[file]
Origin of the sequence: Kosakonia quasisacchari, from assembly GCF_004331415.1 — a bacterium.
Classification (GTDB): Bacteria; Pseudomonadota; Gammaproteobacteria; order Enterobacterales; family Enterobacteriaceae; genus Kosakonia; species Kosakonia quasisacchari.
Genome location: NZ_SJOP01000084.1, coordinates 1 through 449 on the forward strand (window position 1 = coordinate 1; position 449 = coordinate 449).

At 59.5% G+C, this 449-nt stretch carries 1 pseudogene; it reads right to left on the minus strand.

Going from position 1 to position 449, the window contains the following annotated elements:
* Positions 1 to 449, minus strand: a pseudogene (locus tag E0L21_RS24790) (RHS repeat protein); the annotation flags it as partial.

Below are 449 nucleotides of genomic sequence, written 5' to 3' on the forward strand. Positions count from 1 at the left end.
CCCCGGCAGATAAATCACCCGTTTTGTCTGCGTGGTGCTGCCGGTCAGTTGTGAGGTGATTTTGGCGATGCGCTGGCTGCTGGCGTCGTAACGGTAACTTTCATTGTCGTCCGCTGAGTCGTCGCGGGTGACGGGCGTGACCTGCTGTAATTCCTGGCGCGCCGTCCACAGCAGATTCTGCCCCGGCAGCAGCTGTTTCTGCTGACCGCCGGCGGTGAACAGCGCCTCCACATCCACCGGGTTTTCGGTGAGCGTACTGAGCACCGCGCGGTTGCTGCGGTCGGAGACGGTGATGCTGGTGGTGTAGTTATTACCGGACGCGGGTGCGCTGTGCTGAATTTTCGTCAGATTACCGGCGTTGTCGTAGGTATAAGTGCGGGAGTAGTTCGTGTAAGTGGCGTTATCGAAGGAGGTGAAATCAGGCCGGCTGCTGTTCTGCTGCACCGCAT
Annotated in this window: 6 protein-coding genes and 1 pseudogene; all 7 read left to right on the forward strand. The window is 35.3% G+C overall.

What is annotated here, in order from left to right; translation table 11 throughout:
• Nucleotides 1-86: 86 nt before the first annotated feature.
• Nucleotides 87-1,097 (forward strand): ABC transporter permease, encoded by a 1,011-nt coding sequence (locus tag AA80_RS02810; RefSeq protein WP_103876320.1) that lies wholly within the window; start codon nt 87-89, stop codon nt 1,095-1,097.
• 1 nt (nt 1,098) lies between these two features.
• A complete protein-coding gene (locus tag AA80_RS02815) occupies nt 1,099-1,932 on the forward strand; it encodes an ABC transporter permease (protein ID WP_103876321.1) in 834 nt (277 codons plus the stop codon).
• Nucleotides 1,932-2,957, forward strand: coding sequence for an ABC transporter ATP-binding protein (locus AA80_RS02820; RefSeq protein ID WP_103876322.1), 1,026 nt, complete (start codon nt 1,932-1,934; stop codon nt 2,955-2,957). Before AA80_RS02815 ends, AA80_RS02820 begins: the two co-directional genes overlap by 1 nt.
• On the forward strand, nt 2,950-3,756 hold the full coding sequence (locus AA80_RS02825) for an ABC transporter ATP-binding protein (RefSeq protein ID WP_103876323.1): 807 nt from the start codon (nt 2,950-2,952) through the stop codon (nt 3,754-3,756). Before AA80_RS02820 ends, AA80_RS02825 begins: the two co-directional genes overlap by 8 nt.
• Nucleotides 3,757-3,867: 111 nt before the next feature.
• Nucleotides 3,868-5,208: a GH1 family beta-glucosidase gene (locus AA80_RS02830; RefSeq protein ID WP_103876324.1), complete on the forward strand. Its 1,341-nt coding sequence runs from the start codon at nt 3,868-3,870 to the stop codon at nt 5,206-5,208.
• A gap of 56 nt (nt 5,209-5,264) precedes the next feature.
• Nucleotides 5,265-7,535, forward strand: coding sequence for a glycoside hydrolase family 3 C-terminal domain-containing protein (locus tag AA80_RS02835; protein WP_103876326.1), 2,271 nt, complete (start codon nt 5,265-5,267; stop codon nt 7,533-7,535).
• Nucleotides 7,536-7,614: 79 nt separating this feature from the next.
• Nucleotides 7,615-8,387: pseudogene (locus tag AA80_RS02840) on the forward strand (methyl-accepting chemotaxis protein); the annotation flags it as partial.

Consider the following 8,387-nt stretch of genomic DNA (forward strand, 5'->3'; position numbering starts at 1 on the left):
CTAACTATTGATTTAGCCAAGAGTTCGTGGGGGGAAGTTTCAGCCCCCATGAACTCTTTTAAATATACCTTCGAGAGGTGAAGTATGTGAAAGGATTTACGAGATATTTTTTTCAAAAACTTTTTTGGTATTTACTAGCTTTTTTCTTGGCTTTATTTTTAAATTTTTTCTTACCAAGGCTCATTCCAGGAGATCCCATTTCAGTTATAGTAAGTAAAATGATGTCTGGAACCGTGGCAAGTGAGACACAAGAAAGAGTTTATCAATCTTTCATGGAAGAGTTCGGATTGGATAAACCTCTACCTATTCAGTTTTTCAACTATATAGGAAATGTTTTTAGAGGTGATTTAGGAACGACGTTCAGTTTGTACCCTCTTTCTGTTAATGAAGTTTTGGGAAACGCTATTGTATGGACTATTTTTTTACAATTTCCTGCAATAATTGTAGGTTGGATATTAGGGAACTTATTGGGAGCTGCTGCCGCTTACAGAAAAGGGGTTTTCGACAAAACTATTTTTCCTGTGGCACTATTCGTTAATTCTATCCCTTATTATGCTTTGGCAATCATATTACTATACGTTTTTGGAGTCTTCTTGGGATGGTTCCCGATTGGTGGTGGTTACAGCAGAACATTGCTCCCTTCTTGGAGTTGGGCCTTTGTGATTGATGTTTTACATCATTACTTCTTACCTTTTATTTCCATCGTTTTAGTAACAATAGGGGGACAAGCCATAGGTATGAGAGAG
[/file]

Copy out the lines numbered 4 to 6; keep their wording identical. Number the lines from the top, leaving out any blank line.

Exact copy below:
At 59.5% G+C, this 449-nt stretch carries 1 pseudogene; it reads right to left on the minus strand.

Going from position 1 to position 449, the window contains the following annotated elements:
* Positions 1 to 449, minus strand: a pseudogene (locus tag E0L21_RS24790) (RHS repeat protein); the annotation flags it as partial.